Routing protocols generally consider Layer-2 subnetworks, i.e., with subnet masks and no intermediate IP hops, to have uniform routing metrics to all members. Routing can break when a link's characteristics do not match the routing metric, in this case, e.g., when some member pairs have different path characteristics. Consider a virtual Ethernet subnetwork that includes both nearby (sub- millisecond latency) and remote (100's of milliseconds away) systems. Presenting that group as a single subnetwork means that some routing protocols will assume that all pairs have the same delay, and that that delay is small. Because this is not the case, the routing tables constructed may be suboptimal or may even fail to converge. When a subnetwork is used for transit between a set of routers, it conventionally provides the equivalent of a full mesh of point-to- point links. Simplicity of the internal subnet structure can be used (e.g., via NHRP [RFC2332]) to reduce the size of address resolution tables, but routing exchanges will continue to reflect the full mesh they emulate. In general, subnetworks should not be used as a transit among a set of routers where routing protocols would break if a full mesh of equivalent point-to-point links were used. Some subnetworks have special features that allow the use of more effective or responsive routing mechanisms that cannot be implemented in IP because of its need for generality. One example is the self- learning bridge algorithm widely used in Ethernet networks. Learning bridges perform Layer-2 subnetwork forwarding, avoiding the need for dynamic routing at each subnetwork hop. Another is the "handoff" mechanism in cellular telephone networks, particularly the "soft handoff" scheme in IS-95 CDMA. Subnetworks that cover large geographic areas or include links of widely-varying capabilities should be avoided. IP routing generally considers all multipoint subnets equivalent to a local, shared-medium link with uniform metrics between any pair of systems, and ignores internal subnetwork topology. Where a subnetwork diverges from that assumption, it is the obligation of subnetwork designers to provide compensating mechanisms. Not doing so can affect the scalability and convergence of IP routing, as noted above. The subnetwork designer who decides to implement internal routing should consider whether a custom routing algorithm is warranted, or if an existing Internet routing algorithm or protocol may suffice. The designer should consider whether this decision is to reduce the address resolution table size (possible, but with additional protocol support required), or is trying to reduce routing table complexity. The latter may be better achieved by partitioning the subnetwork, either physically or logically, and using network-layer protocols to support partitioning (e.g., AS's in BGP). Protocols and routing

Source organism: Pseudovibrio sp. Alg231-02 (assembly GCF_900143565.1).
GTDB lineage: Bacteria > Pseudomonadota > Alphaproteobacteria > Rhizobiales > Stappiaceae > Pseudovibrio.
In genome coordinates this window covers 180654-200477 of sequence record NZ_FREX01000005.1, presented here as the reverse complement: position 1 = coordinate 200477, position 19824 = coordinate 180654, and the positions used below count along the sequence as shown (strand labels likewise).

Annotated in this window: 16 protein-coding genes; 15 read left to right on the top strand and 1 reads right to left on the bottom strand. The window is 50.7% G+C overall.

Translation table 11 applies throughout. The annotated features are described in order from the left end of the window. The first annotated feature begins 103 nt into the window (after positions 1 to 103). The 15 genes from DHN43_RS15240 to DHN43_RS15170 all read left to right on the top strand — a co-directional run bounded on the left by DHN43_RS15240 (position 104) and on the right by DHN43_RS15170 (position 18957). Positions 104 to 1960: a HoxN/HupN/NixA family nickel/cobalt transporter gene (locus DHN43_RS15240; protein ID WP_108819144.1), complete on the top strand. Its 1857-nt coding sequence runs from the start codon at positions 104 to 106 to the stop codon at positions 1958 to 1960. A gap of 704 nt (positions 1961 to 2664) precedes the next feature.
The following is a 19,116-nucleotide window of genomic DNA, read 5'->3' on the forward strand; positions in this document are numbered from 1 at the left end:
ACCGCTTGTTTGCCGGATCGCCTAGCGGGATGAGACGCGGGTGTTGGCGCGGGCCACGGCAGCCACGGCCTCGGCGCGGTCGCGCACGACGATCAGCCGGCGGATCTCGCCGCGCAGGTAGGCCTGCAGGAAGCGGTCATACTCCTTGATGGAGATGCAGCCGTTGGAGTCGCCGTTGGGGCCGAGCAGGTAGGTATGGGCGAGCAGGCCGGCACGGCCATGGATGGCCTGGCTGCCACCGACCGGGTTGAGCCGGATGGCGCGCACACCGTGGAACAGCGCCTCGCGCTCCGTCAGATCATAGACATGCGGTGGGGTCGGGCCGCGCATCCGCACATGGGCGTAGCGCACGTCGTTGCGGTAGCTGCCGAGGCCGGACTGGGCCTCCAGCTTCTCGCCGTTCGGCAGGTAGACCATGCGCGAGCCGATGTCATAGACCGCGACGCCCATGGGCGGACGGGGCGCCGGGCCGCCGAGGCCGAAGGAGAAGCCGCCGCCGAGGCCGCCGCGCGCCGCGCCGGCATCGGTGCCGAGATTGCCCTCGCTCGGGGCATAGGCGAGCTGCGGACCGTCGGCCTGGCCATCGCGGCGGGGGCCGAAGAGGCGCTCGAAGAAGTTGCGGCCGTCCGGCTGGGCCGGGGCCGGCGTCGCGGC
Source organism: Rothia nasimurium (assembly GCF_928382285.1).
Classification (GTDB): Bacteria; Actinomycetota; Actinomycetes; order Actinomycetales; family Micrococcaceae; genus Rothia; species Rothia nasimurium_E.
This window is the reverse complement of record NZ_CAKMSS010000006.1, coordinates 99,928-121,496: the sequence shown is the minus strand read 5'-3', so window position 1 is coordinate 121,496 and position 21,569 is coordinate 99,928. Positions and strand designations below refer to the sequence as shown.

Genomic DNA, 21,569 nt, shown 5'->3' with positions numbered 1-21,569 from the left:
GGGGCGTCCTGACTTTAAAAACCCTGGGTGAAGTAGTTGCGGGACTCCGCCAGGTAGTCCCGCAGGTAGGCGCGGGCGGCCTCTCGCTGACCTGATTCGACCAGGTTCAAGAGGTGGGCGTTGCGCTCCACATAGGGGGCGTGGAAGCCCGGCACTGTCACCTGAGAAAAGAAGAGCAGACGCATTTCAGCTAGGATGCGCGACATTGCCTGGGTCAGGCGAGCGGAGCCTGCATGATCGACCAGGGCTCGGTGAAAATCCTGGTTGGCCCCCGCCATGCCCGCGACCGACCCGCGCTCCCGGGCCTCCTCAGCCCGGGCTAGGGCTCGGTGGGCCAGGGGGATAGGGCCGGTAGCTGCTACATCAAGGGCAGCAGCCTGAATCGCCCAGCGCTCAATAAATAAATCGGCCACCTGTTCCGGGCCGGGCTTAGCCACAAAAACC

algorithms can be notoriously subtle, complex, and difficult to implement correctly. Much work can be avoided if existing protocols or implementations can be readily reused. SRC81]. Several security mechanisms that can be used end-to-end have already been deployed in the Internet and are enjoying increasing use. The most important are the Secure Sockets Layer (SSL) [SSL2] [SSL3] and TLS [RFC2246] primarily used to protect web commerce, Pretty Good Privacy (PGP) [RFC1991] and S/MIME [RFCs-2630-2634], primarily used to protect and authenticate email and software distributions, the Secure Shell (SSH), used for secure remote access and file transfer, and IPsec [RFC2401], a general purpose encryption and authentication mechanism that sits just above IP and can be used by any IP application. (IPsec can actually be used either on an end-to-end basis or between security gateways that do not include either or both end systems.) Nonetheless, end-to-end security mechanisms are not used as widely as might be desired. However, the group could not reach consensus on whether subnetwork designers should be actively encouraged to implement mechanisms to protect user data. The clear consensus of the working group held that subnetwork security mechanisms, especially when weak or incorrectly implemented [BGW01], may actually be counterproductive. The argument is that subnetwork security mechanisms can lull end users into a false sense of security, diminish the incentive to deploy effective end-to-end